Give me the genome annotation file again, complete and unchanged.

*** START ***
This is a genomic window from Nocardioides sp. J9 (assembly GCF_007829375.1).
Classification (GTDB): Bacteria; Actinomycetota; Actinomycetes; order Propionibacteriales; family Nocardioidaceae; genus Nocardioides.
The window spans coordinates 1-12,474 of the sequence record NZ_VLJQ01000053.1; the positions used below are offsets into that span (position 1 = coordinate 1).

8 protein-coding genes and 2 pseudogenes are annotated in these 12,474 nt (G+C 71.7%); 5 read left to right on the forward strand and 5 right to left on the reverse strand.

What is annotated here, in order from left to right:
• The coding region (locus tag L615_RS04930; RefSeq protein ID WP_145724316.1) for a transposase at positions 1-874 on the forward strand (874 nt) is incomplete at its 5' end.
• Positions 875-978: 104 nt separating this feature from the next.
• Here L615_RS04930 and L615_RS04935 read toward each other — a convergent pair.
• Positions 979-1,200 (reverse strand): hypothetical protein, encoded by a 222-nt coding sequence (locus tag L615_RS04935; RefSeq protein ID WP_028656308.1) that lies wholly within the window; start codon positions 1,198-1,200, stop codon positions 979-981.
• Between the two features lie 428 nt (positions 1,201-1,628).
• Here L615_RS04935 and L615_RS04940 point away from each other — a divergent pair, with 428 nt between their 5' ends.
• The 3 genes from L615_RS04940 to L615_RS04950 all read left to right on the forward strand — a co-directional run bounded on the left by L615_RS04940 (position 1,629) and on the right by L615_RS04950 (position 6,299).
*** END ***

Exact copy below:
This is a genomic window from Nocardioides sp. J9 (assembly GCF_007829375.1).
Classification (GTDB): Bacteria; Actinomycetota; Actinomycetes; order Propionibacteriales; family Nocardioidaceae; genus Nocardioides.
The window spans coordinates 1-12,474 of the sequence record NZ_VLJQ01000053.1; the positions used below are offsets into that span (position 1 = coordinate 1).

8 protein-coding genes and 2 pseudogenes are annotated in these 12,474 nt (G+C 71.7%); 5 read left to right on the forward strand and 5 right to left on the reverse strand.

What is annotated here, in order from left to right:
• The coding region (locus tag L615_RS04930; RefSeq protein ID WP_145724316.1) for a transposase at positions 1-874 on the forward strand (874 nt) is incomplete at its 5' end.
• Positions 875-978: 104 nt separating this feature from the next.
• Here L615_RS04930 and L615_RS04935 read toward each other — a convergent pair.
• Positions 979-1,200 (reverse strand): hypothetical protein, encoded by a 222-nt coding sequence (locus tag L615_RS04935; RefSeq protein ID WP_028656308.1) that lies wholly within the window; start codon positions 1,198-1,200, stop codon positions 979-981.
• Between the two features lie 428 nt (positions 1,201-1,628).
• Here L615_RS04935 and L615_RS04940 point away from each other — a divergent pair, with 428 nt between their 5' ends.
• The 3 genes from L615_RS04940 to L615_RS04950 all read left to right on the forward strand — a co-directional run bounded on the left by L615_RS04940 (position 1,629) and on the right by L615_RS04950 (position 6,299).